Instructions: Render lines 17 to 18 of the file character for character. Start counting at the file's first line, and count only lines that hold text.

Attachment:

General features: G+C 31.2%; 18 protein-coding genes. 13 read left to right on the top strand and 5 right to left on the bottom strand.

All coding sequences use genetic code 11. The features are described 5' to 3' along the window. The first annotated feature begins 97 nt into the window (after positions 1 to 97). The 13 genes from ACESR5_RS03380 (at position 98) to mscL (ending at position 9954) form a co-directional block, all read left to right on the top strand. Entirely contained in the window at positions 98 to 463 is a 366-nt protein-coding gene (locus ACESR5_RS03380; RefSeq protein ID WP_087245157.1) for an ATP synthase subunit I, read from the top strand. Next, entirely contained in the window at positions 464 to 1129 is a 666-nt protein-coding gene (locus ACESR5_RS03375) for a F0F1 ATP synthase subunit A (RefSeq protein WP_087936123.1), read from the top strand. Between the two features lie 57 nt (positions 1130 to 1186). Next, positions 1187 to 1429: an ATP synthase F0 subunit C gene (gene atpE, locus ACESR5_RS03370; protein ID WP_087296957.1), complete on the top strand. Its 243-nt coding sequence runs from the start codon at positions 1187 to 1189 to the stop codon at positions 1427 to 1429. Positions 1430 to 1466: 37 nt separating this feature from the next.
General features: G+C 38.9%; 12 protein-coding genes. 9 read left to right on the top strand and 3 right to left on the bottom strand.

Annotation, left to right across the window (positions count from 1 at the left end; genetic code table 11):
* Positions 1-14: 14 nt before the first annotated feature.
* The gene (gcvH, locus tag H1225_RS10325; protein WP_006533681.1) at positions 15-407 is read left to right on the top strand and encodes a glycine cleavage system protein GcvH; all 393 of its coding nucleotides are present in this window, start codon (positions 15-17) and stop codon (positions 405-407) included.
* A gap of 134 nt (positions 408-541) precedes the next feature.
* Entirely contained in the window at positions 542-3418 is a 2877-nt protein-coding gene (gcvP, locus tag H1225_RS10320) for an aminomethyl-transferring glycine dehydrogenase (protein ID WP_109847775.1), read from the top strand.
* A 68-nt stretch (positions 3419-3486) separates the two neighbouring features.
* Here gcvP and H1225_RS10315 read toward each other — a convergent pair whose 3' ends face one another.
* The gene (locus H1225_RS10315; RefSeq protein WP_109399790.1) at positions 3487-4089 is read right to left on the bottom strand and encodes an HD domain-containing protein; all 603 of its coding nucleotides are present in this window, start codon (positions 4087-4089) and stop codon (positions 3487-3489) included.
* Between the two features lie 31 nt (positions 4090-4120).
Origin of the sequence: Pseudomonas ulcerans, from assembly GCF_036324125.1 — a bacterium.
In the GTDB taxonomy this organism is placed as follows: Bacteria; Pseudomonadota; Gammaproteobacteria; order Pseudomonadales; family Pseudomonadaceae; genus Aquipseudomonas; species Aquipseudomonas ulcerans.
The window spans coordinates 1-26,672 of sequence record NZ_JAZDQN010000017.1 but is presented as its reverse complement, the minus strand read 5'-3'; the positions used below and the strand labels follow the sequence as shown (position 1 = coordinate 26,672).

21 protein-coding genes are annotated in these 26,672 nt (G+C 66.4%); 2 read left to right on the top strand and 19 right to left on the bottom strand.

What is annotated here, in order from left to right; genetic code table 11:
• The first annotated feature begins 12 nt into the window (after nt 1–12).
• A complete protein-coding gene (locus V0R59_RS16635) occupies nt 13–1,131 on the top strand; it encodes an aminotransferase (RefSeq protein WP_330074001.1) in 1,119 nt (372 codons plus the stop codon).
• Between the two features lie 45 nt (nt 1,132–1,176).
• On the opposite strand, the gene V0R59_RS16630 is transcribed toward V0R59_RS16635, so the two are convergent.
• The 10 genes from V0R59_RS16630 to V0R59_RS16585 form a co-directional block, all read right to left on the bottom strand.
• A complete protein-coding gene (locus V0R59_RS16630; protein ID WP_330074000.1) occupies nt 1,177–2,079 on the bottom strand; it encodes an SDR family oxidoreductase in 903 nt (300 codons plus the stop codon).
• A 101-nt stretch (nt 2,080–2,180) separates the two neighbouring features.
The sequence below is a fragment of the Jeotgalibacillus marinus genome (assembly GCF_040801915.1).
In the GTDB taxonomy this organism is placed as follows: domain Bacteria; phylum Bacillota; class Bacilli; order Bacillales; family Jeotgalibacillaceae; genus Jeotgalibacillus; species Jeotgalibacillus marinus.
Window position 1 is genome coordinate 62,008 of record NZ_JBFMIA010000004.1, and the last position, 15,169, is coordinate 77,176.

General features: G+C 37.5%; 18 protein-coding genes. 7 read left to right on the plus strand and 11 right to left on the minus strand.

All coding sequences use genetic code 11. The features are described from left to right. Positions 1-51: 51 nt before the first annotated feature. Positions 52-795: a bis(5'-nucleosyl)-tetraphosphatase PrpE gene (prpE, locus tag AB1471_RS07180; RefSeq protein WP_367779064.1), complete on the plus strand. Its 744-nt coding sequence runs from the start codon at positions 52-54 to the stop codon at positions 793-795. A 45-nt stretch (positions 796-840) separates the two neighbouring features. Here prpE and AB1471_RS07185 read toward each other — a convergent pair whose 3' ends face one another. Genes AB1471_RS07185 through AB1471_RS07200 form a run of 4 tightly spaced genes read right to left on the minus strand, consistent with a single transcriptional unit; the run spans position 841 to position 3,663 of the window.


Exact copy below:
What is annotated here, in order from left to right; genetic code table 11:
• The first annotated feature begins 12 nt into the window (after nt 1–12).